US readying $150 mn in aid to Egypt


Washington : The US is preparing up to $150 million in aid for Egypt as the country grapples with economic problems following protests that ousted Hosni Mubarak, US Secretary of State Hillary Rodham Clinton said Thursday.

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The money will be used to assist Egypt through a democratic transition and in the economic recovery following nearly three weeks of protests, Clinton said.

“It’s very clear that there’s a great deal of work ahead to ensure an orderly, democratic transition,” Clinton said.

“It’s also clear that Egypt will be grappling with immediate and long-term economic challenges. The US stands ready to provide assistance to Egypt to advance its efforts.”

Egypt is already one of the largest recipients of US aid, taking in about $1.5 billion annually – most of it in the form of military assistance.

Mubarak, a longtime US ally, resigned the presidency Feb 11, ending his 30-year rule.

US Undersecretary of State William Burns and senior White House adviser David Lipton will travel next week to Cairo to consult with Egyptian officials to identify possible uses for the money, Clinton said.

“These funds will give us flexibility to respond to Egyptian needs moving forward,” Clinton said.

Meanwhile, The New York Times reported Thursday that President Barack Obama in August requested a secret report from his advisers about unrest in Arab countries. It concluded that without major political changes the region was ripe for revolt.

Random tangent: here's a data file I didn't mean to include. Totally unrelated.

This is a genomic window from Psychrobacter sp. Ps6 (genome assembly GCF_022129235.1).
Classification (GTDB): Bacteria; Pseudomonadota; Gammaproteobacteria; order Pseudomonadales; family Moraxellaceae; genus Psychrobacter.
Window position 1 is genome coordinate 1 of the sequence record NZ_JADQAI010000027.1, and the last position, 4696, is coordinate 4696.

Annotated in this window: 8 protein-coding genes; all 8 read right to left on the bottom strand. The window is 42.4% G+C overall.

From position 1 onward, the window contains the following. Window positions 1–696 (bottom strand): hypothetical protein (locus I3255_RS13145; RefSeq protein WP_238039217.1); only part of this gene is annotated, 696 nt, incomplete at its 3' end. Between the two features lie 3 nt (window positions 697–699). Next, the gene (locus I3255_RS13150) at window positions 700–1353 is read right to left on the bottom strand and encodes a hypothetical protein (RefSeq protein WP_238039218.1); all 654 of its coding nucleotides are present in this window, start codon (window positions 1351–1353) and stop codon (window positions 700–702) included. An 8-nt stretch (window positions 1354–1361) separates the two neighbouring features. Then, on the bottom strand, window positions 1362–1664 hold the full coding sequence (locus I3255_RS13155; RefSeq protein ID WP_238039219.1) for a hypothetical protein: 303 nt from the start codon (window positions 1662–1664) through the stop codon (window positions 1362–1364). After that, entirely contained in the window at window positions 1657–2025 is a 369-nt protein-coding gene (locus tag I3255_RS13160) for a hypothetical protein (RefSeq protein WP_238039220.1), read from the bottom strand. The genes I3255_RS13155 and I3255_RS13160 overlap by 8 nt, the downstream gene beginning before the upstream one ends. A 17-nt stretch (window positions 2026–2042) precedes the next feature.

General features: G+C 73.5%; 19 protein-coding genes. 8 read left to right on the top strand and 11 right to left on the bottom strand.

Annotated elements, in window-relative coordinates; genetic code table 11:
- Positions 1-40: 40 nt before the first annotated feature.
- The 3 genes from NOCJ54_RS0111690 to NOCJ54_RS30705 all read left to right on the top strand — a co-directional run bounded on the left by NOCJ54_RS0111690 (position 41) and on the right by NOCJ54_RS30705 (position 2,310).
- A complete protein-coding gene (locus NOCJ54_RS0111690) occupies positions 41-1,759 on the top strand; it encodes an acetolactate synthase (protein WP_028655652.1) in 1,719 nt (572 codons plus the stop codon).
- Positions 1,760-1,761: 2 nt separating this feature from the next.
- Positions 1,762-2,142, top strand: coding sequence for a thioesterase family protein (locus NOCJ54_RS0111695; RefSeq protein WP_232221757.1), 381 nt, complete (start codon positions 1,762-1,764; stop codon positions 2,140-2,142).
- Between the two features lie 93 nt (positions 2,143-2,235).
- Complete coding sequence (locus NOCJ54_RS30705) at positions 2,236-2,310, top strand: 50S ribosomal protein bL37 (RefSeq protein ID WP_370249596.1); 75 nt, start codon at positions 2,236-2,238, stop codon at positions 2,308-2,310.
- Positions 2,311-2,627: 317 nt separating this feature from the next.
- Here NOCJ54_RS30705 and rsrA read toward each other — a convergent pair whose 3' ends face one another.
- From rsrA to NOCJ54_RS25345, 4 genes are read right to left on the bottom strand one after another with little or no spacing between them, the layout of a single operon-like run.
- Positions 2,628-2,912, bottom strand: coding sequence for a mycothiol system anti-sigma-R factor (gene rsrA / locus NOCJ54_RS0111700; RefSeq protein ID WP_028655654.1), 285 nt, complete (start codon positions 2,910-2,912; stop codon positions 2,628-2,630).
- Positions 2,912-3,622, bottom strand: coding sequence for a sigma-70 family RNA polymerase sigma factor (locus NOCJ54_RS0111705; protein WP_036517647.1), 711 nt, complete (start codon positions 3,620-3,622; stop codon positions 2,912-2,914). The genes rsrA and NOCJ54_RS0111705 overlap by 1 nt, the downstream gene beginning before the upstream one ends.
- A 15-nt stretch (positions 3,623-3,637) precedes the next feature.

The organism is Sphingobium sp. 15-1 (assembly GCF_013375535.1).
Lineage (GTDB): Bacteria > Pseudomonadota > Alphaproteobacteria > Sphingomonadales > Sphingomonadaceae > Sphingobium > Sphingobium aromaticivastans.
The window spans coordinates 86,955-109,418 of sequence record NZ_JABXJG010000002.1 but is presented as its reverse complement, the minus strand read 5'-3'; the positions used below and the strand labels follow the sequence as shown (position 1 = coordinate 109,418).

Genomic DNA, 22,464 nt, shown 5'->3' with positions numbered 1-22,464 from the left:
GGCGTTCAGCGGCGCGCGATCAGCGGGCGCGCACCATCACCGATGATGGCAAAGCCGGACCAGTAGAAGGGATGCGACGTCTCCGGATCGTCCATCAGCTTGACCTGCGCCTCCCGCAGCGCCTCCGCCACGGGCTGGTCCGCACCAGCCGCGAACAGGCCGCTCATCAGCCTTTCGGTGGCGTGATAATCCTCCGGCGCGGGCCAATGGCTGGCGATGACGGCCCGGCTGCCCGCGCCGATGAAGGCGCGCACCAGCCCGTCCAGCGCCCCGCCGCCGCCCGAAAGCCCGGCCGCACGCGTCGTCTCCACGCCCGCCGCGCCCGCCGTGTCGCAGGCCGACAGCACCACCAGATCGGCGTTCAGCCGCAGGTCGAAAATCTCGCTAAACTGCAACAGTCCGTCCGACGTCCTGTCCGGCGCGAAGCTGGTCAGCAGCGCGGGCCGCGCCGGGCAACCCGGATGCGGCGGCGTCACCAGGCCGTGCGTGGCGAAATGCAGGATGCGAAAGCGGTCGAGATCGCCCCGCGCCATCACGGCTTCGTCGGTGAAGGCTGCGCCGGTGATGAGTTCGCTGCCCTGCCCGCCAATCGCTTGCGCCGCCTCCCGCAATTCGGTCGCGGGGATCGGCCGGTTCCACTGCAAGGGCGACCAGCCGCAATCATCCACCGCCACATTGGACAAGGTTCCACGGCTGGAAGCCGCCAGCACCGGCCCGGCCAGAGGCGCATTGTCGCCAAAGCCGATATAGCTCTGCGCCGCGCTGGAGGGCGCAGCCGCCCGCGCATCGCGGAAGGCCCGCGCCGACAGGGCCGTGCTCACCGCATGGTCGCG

Citing Obama administration officials, the newspaper reported the order, known as the Presidential Study Directive, identified Egypt as a possible flashpoint for unrest and sought ideas as to how the United States could push for reforms in Middle East countries who are valuable allies.

The study addressed what became the main challenge for the White House as the turmoil in Egypt developed, which was balancing US strategic interests in the region, avoiding greater instability while voicing support for democratic reforms sought by the protesters.

CIA Director Leon Panetta said last week that intelligence analysts had predicted that the lack of reforms could lead to instability but were unable to foresee what would “trigger” the unrest.